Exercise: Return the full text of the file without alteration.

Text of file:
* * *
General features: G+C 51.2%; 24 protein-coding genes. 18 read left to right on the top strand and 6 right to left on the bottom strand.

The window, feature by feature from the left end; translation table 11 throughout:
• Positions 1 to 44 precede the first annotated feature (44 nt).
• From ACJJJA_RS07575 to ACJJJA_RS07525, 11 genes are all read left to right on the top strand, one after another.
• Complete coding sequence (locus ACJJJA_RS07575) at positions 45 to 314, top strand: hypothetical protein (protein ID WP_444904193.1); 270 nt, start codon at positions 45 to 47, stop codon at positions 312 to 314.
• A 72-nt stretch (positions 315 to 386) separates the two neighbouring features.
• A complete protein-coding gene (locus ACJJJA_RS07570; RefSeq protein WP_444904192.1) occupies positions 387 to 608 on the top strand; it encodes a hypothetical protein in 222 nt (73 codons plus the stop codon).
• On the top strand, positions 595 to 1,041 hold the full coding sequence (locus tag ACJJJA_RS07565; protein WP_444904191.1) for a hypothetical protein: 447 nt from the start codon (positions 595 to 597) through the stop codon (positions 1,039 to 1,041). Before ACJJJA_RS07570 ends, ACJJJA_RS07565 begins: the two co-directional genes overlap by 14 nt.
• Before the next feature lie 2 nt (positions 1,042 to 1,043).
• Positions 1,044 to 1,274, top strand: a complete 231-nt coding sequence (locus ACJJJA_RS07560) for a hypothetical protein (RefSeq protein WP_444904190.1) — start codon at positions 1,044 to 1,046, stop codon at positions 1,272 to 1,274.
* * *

General features: G+C 51.2%; 24 protein-coding genes. 18 read left to right on the top strand and 6 right to left on the bottom strand.

The window, feature by feature from the left end; translation table 11 throughout:
• Positions 1 to 44 precede the first annotated feature (44 nt).
• From ACJJJA_RS07575 to ACJJJA_RS07525, 11 genes are all read left to right on the top strand, one after another.
• Complete coding sequence (locus ACJJJA_RS07575) at positions 45 to 314, top strand: hypothetical protein (protein ID WP_444904193.1); 270 nt, start codon at positions 45 to 47, stop codon at positions 312 to 314.
• A 72-nt stretch (positions 315 to 386) separates the two neighbouring features.
• A complete protein-coding gene (locus ACJJJA_RS07570; RefSeq protein WP_444904192.1) occupies positions 387 to 608 on the top strand; it encodes a hypothetical protein in 222 nt (73 codons plus the stop codon).
• On the top strand, positions 595 to 1,041 hold the full coding sequence (locus tag ACJJJA_RS07565; protein WP_444904191.1) for a hypothetical protein: 447 nt from the start codon (positions 595 to 597) through the stop codon (positions 1,039 to 1,041). Before ACJJJA_RS07570 ends, ACJJJA_RS07565 begins: the two co-directional genes overlap by 14 nt.
• Before the next feature lie 2 nt (positions 1,042 to 1,043).
• Positions 1,044 to 1,274, top strand: a complete 231-nt coding sequence (locus ACJJJA_RS07560) for a hypothetical protein (RefSeq protein WP_444904190.1) — start codon at positions 1,044 to 1,046, stop codon at positions 1,272 to 1,274.